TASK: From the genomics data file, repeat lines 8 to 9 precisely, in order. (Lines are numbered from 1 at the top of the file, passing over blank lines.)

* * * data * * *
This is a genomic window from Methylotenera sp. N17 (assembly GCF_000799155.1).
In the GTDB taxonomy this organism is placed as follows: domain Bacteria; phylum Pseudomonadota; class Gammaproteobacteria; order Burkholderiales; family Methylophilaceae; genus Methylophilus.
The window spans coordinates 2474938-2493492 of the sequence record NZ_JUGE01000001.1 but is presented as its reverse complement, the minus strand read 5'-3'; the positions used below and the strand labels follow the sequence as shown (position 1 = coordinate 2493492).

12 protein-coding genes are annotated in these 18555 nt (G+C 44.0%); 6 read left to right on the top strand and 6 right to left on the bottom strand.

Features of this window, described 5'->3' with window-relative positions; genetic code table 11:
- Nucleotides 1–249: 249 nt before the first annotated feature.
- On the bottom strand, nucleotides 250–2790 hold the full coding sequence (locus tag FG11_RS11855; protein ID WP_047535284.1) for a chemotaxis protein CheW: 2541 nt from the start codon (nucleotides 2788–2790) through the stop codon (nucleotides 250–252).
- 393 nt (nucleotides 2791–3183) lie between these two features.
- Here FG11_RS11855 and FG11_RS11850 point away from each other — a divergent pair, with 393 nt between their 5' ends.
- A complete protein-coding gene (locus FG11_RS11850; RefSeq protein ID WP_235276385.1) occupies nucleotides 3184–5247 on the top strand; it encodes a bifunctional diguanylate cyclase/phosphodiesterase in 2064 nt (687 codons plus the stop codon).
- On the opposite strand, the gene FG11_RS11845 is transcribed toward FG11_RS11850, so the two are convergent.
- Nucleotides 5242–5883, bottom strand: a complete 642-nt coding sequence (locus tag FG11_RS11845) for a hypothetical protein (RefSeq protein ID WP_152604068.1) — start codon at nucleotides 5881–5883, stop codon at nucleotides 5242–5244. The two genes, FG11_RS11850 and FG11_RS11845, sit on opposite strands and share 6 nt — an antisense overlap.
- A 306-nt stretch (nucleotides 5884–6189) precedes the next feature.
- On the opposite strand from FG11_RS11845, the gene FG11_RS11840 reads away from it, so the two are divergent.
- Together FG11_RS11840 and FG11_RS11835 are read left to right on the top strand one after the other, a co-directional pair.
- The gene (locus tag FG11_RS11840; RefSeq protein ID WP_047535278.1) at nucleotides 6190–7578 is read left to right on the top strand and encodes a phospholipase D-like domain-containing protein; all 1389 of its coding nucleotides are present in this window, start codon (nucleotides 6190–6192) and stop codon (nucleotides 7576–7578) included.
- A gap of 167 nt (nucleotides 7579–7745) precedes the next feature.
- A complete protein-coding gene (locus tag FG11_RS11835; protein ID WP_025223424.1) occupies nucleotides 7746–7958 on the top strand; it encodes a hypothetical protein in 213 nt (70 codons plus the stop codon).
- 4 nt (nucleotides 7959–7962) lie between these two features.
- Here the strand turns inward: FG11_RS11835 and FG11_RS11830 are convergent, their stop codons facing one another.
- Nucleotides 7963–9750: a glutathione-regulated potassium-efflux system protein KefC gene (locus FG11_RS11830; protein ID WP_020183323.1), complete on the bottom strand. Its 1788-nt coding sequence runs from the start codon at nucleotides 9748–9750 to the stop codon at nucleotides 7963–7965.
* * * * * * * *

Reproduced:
- 393 nt (nucleotides 2791–3183) lie between these two features.
- Here FG11_RS11855 and FG11_RS11850 point away from each other — a divergent pair, with 393 nt between their 5' ends.